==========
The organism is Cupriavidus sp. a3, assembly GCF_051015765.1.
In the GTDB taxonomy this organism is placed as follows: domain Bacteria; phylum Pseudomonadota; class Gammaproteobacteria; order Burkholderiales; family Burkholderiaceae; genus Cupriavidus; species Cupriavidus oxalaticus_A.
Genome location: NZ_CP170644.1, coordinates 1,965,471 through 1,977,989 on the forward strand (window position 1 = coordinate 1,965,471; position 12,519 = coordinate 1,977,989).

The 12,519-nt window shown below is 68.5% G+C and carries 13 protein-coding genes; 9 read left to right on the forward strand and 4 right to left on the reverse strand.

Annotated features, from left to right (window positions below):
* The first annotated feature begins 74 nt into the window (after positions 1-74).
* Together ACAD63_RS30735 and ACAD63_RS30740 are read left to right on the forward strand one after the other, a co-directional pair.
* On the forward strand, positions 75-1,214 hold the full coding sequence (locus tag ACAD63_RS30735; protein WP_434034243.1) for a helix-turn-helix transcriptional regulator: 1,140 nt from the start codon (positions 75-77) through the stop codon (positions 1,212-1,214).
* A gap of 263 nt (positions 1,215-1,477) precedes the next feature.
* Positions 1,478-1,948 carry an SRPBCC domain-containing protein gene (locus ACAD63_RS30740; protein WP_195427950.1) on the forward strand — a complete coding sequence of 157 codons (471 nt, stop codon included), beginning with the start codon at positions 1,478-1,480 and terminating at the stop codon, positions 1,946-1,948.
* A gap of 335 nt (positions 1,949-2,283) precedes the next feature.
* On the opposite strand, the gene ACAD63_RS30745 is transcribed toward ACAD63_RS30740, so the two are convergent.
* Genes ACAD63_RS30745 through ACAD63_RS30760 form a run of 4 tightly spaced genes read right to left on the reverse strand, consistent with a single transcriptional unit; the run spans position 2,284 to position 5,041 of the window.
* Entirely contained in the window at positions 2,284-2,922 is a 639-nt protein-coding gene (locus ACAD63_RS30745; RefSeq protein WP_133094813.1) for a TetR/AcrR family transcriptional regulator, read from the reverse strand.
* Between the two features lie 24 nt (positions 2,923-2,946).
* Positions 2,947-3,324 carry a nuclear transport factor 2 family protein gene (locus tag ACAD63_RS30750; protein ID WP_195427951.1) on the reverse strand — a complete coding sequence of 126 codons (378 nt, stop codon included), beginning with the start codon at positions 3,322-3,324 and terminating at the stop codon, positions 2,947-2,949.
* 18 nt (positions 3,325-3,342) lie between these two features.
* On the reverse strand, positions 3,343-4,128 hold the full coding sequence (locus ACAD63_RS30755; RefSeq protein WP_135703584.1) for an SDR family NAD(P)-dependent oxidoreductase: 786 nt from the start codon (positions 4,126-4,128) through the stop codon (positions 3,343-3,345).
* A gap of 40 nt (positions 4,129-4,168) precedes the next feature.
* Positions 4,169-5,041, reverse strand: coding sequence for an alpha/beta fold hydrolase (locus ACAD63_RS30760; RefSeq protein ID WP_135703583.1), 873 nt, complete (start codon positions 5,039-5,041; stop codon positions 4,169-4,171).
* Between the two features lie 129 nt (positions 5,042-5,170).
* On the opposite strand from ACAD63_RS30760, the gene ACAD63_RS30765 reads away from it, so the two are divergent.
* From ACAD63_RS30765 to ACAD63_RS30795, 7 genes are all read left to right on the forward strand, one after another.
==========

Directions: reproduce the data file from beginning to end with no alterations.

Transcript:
The organism is Cupriavidus sp. a3, assembly GCF_051015765.1.
In the GTDB taxonomy this organism is placed as follows: domain Bacteria; phylum Pseudomonadota; class Gammaproteobacteria; order Burkholderiales; family Burkholderiaceae; genus Cupriavidus; species Cupriavidus oxalaticus_A.
Genome location: NZ_CP170644.1, coordinates 1,965,471 through 1,977,989 on the forward strand (window position 1 = coordinate 1,965,471; position 12,519 = coordinate 1,977,989).

The 12,519-nt window shown below is 68.5% G+C and carries 13 protein-coding genes; 9 read left to right on the forward strand and 4 right to left on the reverse strand.

Annotated features, from left to right (window positions below):
* The first annotated feature begins 74 nt into the window (after positions 1-74).
* Together ACAD63_RS30735 and ACAD63_RS30740 are read left to right on the forward strand one after the other, a co-directional pair.
* On the forward strand, positions 75-1,214 hold the full coding sequence (locus tag ACAD63_RS30735; protein WP_434034243.1) for a helix-turn-helix transcriptional regulator: 1,140 nt from the start codon (positions 75-77) through the stop codon (positions 1,212-1,214).
* A gap of 263 nt (positions 1,215-1,477) precedes the next feature.
* Positions 1,478-1,948 carry an SRPBCC domain-containing protein gene (locus ACAD63_RS30740; protein WP_195427950.1) on the forward strand — a complete coding sequence of 157 codons (471 nt, stop codon included), beginning with the start codon at positions 1,478-1,480 and terminating at the stop codon, positions 1,946-1,948.
* A gap of 335 nt (positions 1,949-2,283) precedes the next feature.
* On the opposite strand, the gene ACAD63_RS30745 is transcribed toward ACAD63_RS30740, so the two are convergent.
* Genes ACAD63_RS30745 through ACAD63_RS30760 form a run of 4 tightly spaced genes read right to left on the reverse strand, consistent with a single transcriptional unit; the run spans position 2,284 to position 5,041 of the window.
* Entirely contained in the window at positions 2,284-2,922 is a 639-nt protein-coding gene (locus ACAD63_RS30745; RefSeq protein WP_133094813.1) for a TetR/AcrR family transcriptional regulator, read from the reverse strand.
* Between the two features lie 24 nt (positions 2,923-2,946).
* Positions 2,947-3,324 carry a nuclear transport factor 2 family protein gene (locus tag ACAD63_RS30750; protein ID WP_195427951.1) on the reverse strand — a complete coding sequence of 126 codons (378 nt, stop codon included), beginning with the start codon at positions 3,322-3,324 and terminating at the stop codon, positions 2,947-2,949.
* 18 nt (positions 3,325-3,342) lie between these two features.
* On the reverse strand, positions 3,343-4,128 hold the full coding sequence (locus ACAD63_RS30755; RefSeq protein WP_135703584.1) for an SDR family NAD(P)-dependent oxidoreductase: 786 nt from the start codon (positions 4,126-4,128) through the stop codon (positions 3,343-3,345).
* A gap of 40 nt (positions 4,129-4,168) precedes the next feature.
* Positions 4,169-5,041, reverse strand: coding sequence for an alpha/beta fold hydrolase (locus ACAD63_RS30760; RefSeq protein ID WP_135703583.1), 873 nt, complete (start codon positions 5,039-5,041; stop codon positions 4,169-4,171).
* Between the two features lie 129 nt (positions 5,042-5,170).
* On the opposite strand from ACAD63_RS30760, the gene ACAD63_RS30765 reads away from it, so the two are divergent.
* From ACAD63_RS30765 to ACAD63_RS30795, 7 genes are all read left to right on the forward strand, one after another.